December 16 2016

Economist doesn’t see big impact from interest rate hike

Jerry Lynch Jerry Lynch
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WEST LAFAYETTE, Ind. — A Purdue University economist doesn’t expect consumers to see much impact with a .25 percent interest rate increase.

The Federal Reserve bumped the federal funds rate Wednesday. The rate is how much financial institutions charge each other to borrow money overnight. Often when an increase is enacted, consumers can feel the results in mortgages, credit cards, and car loans.

Jerry Lynch, professor of economics in Purdue’s Krannert School of Management, said consumers shouldn’t notice a significant impact. A YouTube video of Lynch discussing the rate increase and potential for impact is available at https://www.youtube.com/watch?v=gBNaxBvpVaY&feature=youtu.be

“Rising interest rates always mean a higher cost for a mortgage or a higher cost for borrowing of any sort,” Lynch said. “But a quarter of a point isn’t going to make it raise very much. Everything has to go into context, but when people are talking about mortgage rates rising from 3.5 to 4 percent, for someone like me who lived through mortgage rates of 11 and 12 percent, it still doesn’t seem like very much. So interest rates, even with this bump, are still at a historic low. So will there be some increase in mortgage and borrowing rates, yes there will.”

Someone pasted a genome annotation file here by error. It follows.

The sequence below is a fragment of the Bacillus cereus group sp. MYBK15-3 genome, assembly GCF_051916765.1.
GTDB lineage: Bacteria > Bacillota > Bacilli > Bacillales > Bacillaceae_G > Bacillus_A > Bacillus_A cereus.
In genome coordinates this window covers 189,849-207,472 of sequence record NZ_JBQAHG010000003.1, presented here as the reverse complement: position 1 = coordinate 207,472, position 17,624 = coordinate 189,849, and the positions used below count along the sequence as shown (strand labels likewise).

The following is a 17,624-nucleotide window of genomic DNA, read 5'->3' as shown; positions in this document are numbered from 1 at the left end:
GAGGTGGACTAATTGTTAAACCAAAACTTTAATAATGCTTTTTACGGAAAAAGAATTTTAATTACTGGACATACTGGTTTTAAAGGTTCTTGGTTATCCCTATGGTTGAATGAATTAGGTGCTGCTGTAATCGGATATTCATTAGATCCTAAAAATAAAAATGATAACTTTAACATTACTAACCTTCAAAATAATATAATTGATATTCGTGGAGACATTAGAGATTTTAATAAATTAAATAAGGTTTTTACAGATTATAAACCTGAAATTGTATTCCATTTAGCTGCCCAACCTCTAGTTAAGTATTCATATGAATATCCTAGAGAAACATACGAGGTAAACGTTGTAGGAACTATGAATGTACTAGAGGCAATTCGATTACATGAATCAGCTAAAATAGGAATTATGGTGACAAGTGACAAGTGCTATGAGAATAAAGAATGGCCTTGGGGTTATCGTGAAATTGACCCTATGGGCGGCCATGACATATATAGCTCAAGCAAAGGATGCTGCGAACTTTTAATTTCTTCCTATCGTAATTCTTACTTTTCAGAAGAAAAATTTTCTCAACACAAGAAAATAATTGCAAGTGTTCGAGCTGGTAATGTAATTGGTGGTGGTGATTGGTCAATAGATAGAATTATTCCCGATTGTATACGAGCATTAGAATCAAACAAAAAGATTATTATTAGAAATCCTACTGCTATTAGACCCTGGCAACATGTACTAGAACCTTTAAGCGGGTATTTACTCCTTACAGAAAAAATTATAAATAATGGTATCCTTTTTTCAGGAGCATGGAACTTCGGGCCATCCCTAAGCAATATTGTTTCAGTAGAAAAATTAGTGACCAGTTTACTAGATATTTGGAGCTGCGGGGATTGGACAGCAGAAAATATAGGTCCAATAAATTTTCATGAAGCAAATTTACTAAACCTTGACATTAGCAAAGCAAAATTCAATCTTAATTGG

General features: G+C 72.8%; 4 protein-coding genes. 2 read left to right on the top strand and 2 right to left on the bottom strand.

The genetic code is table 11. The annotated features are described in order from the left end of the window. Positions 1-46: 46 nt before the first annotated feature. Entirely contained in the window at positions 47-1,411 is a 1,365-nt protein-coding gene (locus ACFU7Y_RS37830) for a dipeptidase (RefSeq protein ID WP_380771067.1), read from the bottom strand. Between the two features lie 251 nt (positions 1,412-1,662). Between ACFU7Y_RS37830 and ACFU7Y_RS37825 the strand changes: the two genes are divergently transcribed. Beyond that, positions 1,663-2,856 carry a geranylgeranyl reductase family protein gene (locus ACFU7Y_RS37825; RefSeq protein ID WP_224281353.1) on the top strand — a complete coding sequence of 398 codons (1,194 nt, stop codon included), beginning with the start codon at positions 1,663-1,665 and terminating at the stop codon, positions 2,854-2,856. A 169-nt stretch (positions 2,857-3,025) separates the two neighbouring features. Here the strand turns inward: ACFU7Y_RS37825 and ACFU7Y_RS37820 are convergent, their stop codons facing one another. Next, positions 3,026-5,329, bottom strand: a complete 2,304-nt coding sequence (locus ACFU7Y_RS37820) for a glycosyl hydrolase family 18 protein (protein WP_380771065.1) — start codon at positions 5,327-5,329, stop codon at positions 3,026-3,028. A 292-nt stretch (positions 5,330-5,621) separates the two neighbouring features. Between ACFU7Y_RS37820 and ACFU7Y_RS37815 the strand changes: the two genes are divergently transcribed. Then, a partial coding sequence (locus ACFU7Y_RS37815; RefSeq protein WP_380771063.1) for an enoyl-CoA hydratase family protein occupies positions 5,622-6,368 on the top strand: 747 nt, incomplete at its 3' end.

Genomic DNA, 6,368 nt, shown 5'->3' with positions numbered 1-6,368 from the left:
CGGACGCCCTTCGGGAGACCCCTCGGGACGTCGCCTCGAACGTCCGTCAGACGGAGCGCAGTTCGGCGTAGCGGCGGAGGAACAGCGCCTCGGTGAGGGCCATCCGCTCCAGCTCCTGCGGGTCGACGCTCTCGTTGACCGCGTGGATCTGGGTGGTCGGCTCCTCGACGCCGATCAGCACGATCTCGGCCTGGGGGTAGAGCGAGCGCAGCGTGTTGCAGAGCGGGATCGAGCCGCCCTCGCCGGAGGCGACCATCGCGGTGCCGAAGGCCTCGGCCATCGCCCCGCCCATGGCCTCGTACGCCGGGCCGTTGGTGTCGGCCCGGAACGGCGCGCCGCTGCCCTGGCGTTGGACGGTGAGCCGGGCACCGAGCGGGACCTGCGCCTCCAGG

During its Wednesday meeting, the Federal Reserve also indicated it could raise rates up to three times in 2017 while cautioning it would watch employment and any stimulus programs Congress might enact.

“I think there probably will be some bumps over time,” Lynch said. “The interest rates we’ve experienced over the past 6-7 years have just been historically low and most economists believe even below a normal rate - whatever normal is - we don’t have a good definition for that.

“There are people who would like to have the economy do some growth with interest rates at a level we can work with. If we were to go into a recession with low interest rates then you can’t lower them to get things going again. I think the Fed is cautiously trying to get interest rates back to a workable, acceptable, normal level without squelching off the final little bit of strength and growth we have in the economy.”

While cautioning against consumer over-reaction, Lynch said the business impact could be different, but businesses have been conservative even with low rates. “Investments as percentage of gross domestic product has really not been very high,” Lynch explained. “Firms have been holding back on investing, given that interest rates have been so low. I can’t think it’s been waiting for lower interest rates that have made them postpone investment. They’re looking for more strength in the economy, maybe a better return after this corporate tax cut if it comes about. That may spur more investment. So it’s just like the effect on consumers; a quarter percent will raise the cost of borrowing and raise the cost of any capital projects. But even if we have three bumps during the course of the year, we’re still going to be in the very low historical range of where interest rates have been.” 

Writer: Howard Hewitt, 765-494-9541, hhewitt@purdue.edu 

Sources: Jerry Lynch, 765-494-4388, lynch@purdue.edu

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